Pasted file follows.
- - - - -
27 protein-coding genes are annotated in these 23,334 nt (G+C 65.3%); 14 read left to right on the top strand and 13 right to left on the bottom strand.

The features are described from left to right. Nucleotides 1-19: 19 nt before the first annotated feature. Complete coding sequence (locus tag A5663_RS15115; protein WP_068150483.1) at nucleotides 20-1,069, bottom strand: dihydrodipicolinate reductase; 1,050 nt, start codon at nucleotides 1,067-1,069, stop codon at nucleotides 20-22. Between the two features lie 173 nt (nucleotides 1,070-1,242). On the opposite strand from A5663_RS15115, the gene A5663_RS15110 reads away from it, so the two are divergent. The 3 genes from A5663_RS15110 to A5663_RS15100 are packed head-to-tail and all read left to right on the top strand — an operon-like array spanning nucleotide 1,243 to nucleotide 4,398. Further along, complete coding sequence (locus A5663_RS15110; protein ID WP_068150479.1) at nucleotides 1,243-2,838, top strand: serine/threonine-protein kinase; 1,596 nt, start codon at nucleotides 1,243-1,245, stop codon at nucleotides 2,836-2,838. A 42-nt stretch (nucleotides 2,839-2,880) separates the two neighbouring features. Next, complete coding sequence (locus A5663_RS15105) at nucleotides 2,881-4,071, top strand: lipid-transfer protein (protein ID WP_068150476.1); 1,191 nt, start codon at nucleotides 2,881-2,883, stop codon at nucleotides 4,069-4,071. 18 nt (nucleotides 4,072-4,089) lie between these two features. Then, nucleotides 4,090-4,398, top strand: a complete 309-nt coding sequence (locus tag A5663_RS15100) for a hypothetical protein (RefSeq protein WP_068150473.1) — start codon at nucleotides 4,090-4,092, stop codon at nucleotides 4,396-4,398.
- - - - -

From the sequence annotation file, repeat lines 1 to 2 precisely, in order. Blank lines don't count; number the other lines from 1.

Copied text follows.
27 protein-coding genes are annotated in these 23,334 nt (G+C 65.3%); 14 read left to right on the top strand and 13 right to left on the bottom strand.

The features are described from left to right. Nucleotides 1-19: 19 nt before the first annotated feature. Complete coding sequence (locus tag A5663_RS15115; protein WP_068150483.1) at nucleotides 20-1,069, bottom strand: dihydrodipicolinate reductase; 1,050 nt, start codon at nucleotides 1,067-1,069, stop codon at nucleotides 20-22. Between the two features lie 173 nt (nucleotides 1,070-1,242). On the opposite strand from A5663_RS15115, the gene A5663_RS15110 reads away from it, so the two are divergent. The 3 genes from A5663_RS15110 to A5663_RS15100 are packed head-to-tail and all read left to right on the top strand — an operon-like array spanning nucleotide 1,243 to nucleotide 4,398. Further along, complete coding sequence (locus A5663_RS15110; protein ID WP_068150479.1) at nucleotides 1,243-2,838, top strand: serine/threonine-protein kinase; 1,596 nt, start codon at nucleotides 1,243-1,245, stop codon at nucleotides 2,836-2,838. A 42-nt stretch (nucleotides 2,839-2,880) separates the two neighbouring features. Next, complete coding sequence (locus A5663_RS15105) at nucleotides 2,881-4,071, top strand: lipid-transfer protein (protein ID WP_068150476.1); 1,191 nt, start codon at nucleotides 2,881-2,883, stop codon at nucleotides 4,069-4,071. 18 nt (nucleotides 4,072-4,089) lie between these two features. Then, nucleotides 4,090-4,398, top strand: a complete 309-nt coding sequence (locus tag A5663_RS15100) for a hypothetical protein (RefSeq protein WP_068150473.1) — start codon at nucleotides 4,090-4,092, stop codon at nucleotides 4,396-4,398.